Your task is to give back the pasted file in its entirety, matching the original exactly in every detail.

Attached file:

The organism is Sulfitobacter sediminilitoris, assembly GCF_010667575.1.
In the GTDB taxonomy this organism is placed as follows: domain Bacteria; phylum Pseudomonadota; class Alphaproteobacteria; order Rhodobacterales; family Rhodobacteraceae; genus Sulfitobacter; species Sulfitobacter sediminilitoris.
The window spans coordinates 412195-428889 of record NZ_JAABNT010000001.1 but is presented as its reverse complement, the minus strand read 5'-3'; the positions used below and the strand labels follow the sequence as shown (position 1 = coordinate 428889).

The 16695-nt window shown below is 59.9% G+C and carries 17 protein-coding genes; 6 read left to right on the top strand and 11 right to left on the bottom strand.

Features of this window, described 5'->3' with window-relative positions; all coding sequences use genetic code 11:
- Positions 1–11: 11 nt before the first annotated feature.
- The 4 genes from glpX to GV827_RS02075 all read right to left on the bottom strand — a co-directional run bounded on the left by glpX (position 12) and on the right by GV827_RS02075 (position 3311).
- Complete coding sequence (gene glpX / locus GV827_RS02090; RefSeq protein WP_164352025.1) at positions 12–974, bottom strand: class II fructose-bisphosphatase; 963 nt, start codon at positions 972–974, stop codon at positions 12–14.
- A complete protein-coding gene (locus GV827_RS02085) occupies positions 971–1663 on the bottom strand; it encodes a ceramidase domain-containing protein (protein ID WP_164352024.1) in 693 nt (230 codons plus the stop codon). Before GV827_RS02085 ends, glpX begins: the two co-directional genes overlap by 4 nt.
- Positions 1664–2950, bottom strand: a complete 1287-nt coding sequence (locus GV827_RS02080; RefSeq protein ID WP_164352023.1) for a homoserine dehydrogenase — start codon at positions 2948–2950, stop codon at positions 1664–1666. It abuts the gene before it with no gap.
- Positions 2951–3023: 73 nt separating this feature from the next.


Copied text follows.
The organism is Sulfitobacter sediminilitoris, assembly GCF_010667575.1.
In the GTDB taxonomy this organism is placed as follows: domain Bacteria; phylum Pseudomonadota; class Alphaproteobacteria; order Rhodobacterales; family Rhodobacteraceae; genus Sulfitobacter; species Sulfitobacter sediminilitoris.
The window spans coordinates 412195-428889 of record NZ_JAABNT010000001.1 but is presented as its reverse complement, the minus strand read 5'-3'; the positions used below and the strand labels follow the sequence as shown (position 1 = coordinate 428889).

The 16695-nt window shown below is 59.9% G+C and carries 17 protein-coding genes; 6 read left to right on the top strand and 11 right to left on the bottom strand.

Features of this window, described 5'->3' with window-relative positions; all coding sequences use genetic code 11:
- Positions 1–11: 11 nt before the first annotated feature.
- The 4 genes from glpX to GV827_RS02075 all read right to left on the bottom strand — a co-directional run bounded on the left by glpX (position 12) and on the right by GV827_RS02075 (position 3311).
- Complete coding sequence (gene glpX / locus GV827_RS02090; RefSeq protein WP_164352025.1) at positions 12–974, bottom strand: class II fructose-bisphosphatase; 963 nt, start codon at positions 972–974, stop codon at positions 12–14.
- A complete protein-coding gene (locus GV827_RS02085) occupies positions 971–1663 on the bottom strand; it encodes a ceramidase domain-containing protein (protein ID WP_164352024.1) in 693 nt (230 codons plus the stop codon). Before GV827_RS02085 ends, glpX begins: the two co-directional genes overlap by 4 nt.
- Positions 1664–2950, bottom strand: a complete 1287-nt coding sequence (locus GV827_RS02080; RefSeq protein ID WP_164352023.1) for a homoserine dehydrogenase — start codon at positions 2948–2950, stop codon at positions 1664–1666. It abuts the gene before it with no gap.
- Positions 2951–3023: 73 nt separating this feature from the next.